[OPE-L:3914] Re: Givens in Marx's Theory

Duncan K. Fole (dkf2@columbia.edu)
Wed, 1 Jan 1997 06:28:04 -0800 (PST)

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In reply to John's OPE-L:3893:

>John adds:
>I do not think anyone could disagree with Duncan's remarks.
>The value of gold can and does change. However, I think we
>also need to acknowledge the theoretical importance "of
>measuring the monetary expression of value and its changes"
>in models that attempt to capture the dynamics of capitalism.
>Here, I charge Duncan with no oversight but simply want to
>be clear that we have little shared theoretical clarity on the
>"monetary expression of value." (MEV)

Duncan replies:
The discussions around the "New Interpretation" in the early 1980s went
into these issues in some depth. The idea of the "New Interpretation" was
that you could measure the monetary expression of value ex post for any
economy in any period by the ratio of net national product (valued at
market prices) to the living labor input. (There are a number of practical
issues involved in measuring living labor inputs, such as correcting for
skill levels of the laborers, but these are on a different conceptual
level.) Indeed, it is hard for me to see how any consistent interpretation
of a labor theory of value could violate this assumption, since it seems
only a step removed from the basic idea of the LTV that the expenditure of
living labor in production adds value to the other inputs.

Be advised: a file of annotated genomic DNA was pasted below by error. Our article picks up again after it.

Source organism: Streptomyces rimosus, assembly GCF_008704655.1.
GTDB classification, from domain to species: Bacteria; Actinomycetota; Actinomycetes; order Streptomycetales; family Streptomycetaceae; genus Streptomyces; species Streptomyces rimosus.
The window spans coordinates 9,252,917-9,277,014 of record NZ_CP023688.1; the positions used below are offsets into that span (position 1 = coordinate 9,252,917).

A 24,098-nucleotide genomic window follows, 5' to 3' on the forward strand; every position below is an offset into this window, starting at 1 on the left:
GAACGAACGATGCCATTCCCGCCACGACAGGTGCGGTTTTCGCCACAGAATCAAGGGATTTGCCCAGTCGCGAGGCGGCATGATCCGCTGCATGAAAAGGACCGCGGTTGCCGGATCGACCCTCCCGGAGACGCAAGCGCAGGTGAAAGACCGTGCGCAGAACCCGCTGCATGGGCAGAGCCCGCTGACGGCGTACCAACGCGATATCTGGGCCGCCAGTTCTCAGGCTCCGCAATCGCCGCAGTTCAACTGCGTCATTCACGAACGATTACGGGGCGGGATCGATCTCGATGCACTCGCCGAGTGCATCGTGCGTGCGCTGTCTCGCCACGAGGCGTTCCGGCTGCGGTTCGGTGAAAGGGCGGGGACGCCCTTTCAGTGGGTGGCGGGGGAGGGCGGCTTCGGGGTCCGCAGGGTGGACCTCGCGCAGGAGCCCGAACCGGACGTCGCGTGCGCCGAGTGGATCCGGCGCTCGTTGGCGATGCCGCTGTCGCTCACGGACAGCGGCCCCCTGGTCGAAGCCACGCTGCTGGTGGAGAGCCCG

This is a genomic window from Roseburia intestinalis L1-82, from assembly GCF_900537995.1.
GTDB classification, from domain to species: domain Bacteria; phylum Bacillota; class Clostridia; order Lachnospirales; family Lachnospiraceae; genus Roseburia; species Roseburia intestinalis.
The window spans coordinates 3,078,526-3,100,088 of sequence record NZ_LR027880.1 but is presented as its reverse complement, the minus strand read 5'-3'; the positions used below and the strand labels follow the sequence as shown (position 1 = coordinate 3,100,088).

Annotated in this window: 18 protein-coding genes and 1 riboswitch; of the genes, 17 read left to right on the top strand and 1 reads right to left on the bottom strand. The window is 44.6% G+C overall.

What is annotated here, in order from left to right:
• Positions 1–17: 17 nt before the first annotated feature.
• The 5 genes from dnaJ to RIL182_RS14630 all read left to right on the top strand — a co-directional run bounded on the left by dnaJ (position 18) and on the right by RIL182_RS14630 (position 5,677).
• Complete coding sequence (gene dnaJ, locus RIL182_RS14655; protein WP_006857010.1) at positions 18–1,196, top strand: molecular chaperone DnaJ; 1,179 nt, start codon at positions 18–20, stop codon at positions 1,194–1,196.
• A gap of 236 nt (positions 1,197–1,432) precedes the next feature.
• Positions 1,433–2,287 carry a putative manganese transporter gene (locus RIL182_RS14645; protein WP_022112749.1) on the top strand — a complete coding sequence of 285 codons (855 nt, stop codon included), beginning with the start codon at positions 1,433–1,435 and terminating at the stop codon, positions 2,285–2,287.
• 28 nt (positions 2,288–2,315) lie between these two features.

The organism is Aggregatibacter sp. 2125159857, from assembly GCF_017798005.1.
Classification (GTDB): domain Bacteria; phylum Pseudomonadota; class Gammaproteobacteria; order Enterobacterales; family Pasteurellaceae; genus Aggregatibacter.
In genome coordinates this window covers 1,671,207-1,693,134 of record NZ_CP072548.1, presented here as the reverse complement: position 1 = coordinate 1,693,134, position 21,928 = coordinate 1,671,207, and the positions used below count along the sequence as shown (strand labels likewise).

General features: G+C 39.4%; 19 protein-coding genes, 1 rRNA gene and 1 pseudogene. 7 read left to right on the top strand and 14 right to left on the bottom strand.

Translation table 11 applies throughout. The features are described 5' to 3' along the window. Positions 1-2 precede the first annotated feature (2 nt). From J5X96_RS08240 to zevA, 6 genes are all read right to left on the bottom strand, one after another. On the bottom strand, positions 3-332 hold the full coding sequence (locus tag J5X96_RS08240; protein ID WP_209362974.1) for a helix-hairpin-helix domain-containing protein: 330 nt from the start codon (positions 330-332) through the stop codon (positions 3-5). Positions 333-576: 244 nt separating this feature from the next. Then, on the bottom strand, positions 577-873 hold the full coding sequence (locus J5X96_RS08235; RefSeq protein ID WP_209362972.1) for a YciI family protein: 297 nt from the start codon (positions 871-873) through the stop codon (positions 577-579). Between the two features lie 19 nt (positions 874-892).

>That is, even if, like Marx, we assume for the sake of the
>analysis that gold's value does not change, we are still
>faced with the issues like the following:
>1. Can abstract labor be isolated from its representation in
>gold prices?

It seems to me that one can make a series of better and better
approximations to measuring the labor input, using a variety of techniques,
some of which were discussed a month or so ago on the list by Iwao and
Allin, among others. If one gives up on this, it gravely weakens the LTV as
an operational and empirical theory: some people may not mind this, but I

>2. Can one actually "see" abstract labor in

Well, you can "see" the process of abstraction in the expression of
abstract labor time in prices.

>3. Can one measure it independently of prices?

Not according to the argument above, since net national product at market
prices depends on the prices at which commodities are actually bought and


Duncan K. Foley
Department of Economics
Barnard College
New York, NY 10027
fax: (212)-854-8947
e-mail: dkf2@columbia.edu